CWE-113 : Improper Neutralization of CRLF Sequences in HTTP Headers ('HTTP Request/Response Splitting')
The product receives data from an HTTP agent/component (e.g., web server, proxy, browser, etc.), but it does not neutralize or incorrectly neutralizes CR and LF characters before the data is included in outgoing HTTP headers.
Created: 2006-07-19 Updated: 2023-06-29 Source: https://cwe.mitre.org/data/definitions/113.html
Related CAPEC definitions
An adversary abuses the flexibility and discrepancies in the parsing and interpretation of HTTP Request messages by different intermediary HTTP agents (e.g., load balancer, reverse proxy, web caching proxies, application firewalls, etc.) to split a single HTTP request into multiple unauthorized and malicious HTTP requests to a back-end HTTP agent (e.g., web server). See CanPrecede relationships for possible consequences.
This attack relies on the use of HTTP Cookies to store credentials, state information and other critical data on client systems. There are several different forms of this attack. The first form of this attack involves accessing HTTP Cookies to mine for potentially sensitive data contained therein. The second form involves intercepting this data as it is transmitted from client to server. This intercepted information is then used by the adversary to impersonate the remote user/session. The third form is when the cookie's content is modified by the adversary before it is sent back to the server. Here the adversary seeks to convince the target server to operate on this falsified information.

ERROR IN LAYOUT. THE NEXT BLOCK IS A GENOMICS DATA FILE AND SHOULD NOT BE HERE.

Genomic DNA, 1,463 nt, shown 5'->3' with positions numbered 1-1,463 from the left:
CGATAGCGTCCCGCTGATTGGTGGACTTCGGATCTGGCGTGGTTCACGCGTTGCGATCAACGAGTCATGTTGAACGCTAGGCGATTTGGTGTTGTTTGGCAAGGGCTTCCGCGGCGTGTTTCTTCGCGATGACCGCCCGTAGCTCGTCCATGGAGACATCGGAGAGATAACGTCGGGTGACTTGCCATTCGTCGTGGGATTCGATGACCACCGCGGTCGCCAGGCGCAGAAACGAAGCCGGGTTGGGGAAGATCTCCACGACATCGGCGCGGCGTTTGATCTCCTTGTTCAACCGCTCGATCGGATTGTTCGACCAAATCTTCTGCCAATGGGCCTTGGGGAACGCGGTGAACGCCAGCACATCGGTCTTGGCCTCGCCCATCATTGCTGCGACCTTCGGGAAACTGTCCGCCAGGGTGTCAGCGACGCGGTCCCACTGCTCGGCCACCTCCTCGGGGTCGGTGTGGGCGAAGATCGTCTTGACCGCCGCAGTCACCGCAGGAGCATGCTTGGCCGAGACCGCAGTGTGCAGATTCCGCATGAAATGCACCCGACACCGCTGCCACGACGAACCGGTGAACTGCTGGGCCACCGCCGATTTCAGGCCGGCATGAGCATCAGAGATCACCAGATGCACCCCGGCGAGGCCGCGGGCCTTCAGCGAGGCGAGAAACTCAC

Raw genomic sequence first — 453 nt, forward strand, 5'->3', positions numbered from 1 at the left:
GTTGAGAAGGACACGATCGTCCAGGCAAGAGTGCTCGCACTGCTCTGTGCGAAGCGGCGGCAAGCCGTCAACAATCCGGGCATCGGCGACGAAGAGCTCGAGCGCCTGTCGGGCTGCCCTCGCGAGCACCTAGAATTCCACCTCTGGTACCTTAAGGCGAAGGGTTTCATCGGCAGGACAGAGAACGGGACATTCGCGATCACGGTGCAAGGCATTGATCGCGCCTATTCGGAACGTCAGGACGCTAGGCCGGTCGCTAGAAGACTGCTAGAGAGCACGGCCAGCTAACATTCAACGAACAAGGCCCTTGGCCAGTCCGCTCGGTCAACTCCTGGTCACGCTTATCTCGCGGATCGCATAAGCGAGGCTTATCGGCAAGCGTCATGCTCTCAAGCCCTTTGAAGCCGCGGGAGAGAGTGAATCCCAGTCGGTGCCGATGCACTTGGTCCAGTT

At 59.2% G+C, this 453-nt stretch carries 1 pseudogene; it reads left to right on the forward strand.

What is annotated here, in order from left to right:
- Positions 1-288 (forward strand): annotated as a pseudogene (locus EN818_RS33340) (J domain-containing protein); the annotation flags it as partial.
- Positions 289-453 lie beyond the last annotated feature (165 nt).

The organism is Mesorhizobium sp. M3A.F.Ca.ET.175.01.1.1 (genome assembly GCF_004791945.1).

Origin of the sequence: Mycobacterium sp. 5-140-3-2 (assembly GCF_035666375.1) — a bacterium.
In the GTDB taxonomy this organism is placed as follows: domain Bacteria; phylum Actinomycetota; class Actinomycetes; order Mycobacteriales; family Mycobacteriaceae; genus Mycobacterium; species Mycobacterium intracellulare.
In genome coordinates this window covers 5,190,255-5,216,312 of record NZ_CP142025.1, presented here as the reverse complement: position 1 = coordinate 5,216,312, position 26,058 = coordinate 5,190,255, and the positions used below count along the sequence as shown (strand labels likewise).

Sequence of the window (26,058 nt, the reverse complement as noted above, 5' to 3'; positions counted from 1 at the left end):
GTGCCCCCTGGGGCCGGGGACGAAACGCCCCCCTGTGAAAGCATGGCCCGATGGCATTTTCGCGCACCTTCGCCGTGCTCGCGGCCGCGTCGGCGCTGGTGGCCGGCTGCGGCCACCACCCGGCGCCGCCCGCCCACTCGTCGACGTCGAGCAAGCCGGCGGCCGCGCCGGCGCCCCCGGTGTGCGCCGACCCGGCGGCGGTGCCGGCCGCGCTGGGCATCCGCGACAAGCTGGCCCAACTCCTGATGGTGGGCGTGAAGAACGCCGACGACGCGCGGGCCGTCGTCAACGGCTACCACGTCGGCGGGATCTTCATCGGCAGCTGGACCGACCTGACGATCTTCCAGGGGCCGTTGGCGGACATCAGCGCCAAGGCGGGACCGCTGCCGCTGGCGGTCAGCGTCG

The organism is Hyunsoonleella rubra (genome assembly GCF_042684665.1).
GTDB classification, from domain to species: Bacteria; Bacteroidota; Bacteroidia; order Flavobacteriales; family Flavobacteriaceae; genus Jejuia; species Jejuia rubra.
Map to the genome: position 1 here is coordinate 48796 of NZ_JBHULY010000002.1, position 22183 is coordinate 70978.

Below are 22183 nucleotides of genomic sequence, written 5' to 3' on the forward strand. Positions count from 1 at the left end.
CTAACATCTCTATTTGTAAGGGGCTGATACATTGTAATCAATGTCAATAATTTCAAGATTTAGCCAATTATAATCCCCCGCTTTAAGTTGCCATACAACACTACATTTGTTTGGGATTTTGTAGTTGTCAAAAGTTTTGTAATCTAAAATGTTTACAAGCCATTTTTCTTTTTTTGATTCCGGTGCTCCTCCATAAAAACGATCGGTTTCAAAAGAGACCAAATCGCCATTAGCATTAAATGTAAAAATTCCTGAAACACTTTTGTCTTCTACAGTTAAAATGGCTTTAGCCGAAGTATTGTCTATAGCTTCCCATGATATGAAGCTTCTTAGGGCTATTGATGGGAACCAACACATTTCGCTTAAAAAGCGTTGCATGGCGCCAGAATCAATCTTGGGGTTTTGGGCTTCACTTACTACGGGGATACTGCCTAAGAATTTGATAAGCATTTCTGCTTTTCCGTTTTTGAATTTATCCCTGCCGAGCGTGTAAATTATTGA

An adversary manipulates and injects malicious content, in the form of secret unauthorized HTTP responses, into a single HTTP response from a vulnerable or compromised back-end HTTP agent (e.g., web server) or into an already spoofed HTTP response from an adversary controlled domain/site. See CanPrecede relationships for possible consequences.
This attack utilizes the frequent client-server roundtrips in Ajax conversation to scan a system. While Ajax does not open up new vulnerabilities per se, it does optimize them from an attacker point of view. A common first step for an attacker is to footprint the target environment to understand what attacks will work. Since footprinting relies on enumeration, the conversational pattern of rapid, multiple requests and responses that are typical in Ajax applications enable an attacker to look for many vulnerabilities, well-known ports, network locations and so on. The knowledge gained through Ajax fingerprinting can be used to support other attacks, such as XSS.
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